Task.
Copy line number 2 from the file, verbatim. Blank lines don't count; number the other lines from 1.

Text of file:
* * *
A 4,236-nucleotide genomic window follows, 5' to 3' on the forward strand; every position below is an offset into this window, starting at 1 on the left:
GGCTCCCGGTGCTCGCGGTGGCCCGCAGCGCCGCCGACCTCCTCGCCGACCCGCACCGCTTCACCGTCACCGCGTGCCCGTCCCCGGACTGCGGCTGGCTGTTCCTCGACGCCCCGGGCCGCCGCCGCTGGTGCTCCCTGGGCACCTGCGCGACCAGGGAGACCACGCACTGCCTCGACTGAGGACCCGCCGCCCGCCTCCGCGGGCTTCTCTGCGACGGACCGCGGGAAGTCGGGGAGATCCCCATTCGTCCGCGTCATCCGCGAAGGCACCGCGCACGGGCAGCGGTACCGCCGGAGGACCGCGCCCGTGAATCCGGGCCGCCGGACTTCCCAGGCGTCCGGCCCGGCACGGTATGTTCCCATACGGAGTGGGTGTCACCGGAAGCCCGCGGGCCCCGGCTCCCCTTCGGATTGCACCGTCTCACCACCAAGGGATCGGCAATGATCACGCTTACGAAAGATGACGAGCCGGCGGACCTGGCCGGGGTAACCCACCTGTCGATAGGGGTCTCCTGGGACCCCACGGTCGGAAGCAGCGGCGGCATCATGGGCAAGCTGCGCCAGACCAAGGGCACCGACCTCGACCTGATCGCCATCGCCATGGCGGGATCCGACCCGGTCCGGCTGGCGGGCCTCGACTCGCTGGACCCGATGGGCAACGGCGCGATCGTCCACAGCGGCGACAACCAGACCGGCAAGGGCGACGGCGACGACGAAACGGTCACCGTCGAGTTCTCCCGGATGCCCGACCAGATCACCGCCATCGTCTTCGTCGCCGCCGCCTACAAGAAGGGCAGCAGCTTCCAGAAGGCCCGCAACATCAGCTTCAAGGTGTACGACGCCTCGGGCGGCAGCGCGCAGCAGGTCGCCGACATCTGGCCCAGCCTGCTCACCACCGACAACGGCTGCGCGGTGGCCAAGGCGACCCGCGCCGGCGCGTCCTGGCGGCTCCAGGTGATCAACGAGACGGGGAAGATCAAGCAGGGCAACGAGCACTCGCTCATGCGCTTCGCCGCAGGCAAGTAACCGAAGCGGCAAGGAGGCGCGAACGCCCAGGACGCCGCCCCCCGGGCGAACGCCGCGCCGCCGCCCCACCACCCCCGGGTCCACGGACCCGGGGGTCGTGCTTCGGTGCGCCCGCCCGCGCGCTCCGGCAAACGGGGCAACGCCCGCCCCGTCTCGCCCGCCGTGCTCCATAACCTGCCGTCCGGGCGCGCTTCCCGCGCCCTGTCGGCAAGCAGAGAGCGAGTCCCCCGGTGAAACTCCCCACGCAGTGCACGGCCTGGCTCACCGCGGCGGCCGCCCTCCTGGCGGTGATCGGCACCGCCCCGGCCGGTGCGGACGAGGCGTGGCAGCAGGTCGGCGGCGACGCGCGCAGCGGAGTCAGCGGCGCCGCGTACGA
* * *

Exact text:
GGCTCCCGGTGCTCGCGGTGGCCCGCAGCGCCGCCGACCTCCTCGCCGACCCGCACCGCTTCACCGTCACCGCGTGCCCGTCCCCGGACTGCGGCTGGCTGTTCCTCGACGCCCCGGGCCGCCGCCGCTGGTGCTCCCTGGGCACCTGCGCGACCAGGGAGACCACGCACTGCCTCGACTGAGGACCCGCCGCCCGCCTCCGCGGGCTTCTCTGCGACGGACCGCGGGAAGTCGGGGAGATCCCCATTCGTCCGCGTCATCCGCGAAGGCACCGCGCACGGGCAGCGGTACCGCCGGAGGACCGCGCCCGTGAATCCGGGCCGCCGGACTTCCCAGGCGTCCGGCCCGGCACGGTATGTTCCCATACGGAGTGGGTGTCACCGGAAGCCCGCGGGCCCCGGCTCCCCTTCGGATTGCACCGTCTCACCACCAAGGGATCGGCAATGATCACGCTTACGAAAGATGACGAGCCGGCGGACCTGGCCGGGGTAACCCACCTGTCGATAGGGGTCTCCTGGGACCCCACGGTCGGAAGCAGCGGCGGCATCATGGGCAAGCTGCGCCAGACCAAGGGCACCGACCTCGACCTGATCGCCATCGCCATGGCGGGATCCGACCCGGTCCGGCTGGCGGGCCTCGACTCGCTGGACCCGATGGGCAACGGCGCGATCGTCCACAGCGGCGACAACCAGACCGGCAAGGGCGACGGCGACGACGAAACGGTCACCGTCGAGTTCTCCCGGATGCCCGACCAGATCACCGCCATCGTCTTCGTCGCCGCCGCCTACAAGAAGGGCAGCAGCTTCCAGAAGGCCCGCAACATCAGCTTCAAGGTGTACGACGCCTCGGGCGGCAGCGCGCAGCAGGTCGCCGACATCTGGCCCAGCCTGCTCACCACCGACAACGGCTGCGCGGTGGCCAAGGCGACCCGCGCCGGCGCGTCCTGGCGGCTCCAGGTGATCAACGAGACGGGGAAGATCAAGCAGGGCAACGAGCACTCGCTCATGCGCTTCGCCGCAGGCAAGTAACCGAAGCGGCAAGGAGGCGCGAACGCCCAGGACGCCGCCCCCCGGGCGAACGCCGCGCCGCCGCCCCACCACCCCCGGGTCCACGGACCCGGGGGTCGTGCTTCGGTGCGCCCGCCCGCGCGCTCCGGCAAACGGGGCAACGCCCGCCCCGTCTCGCCCGCCGTGCTCCATAACCTGCCGTCCGGGCGCGCTTCCCGCGCCCTGTCGGCAAGCAGAGAGCGAGTCCCCCGGTGAAACTCCCCACGCAGTGCACGGCCTGGCTCACCGCGGCGGCCGCCCTCCTGGCGGTGATCGGCACCGCCCCGGCCGGTGCGGACGAGGCGTGGCAGCAGGTCGGCGGCGACGCGCGCAGCGGAGTCAGCGGCGCCGCGTACGA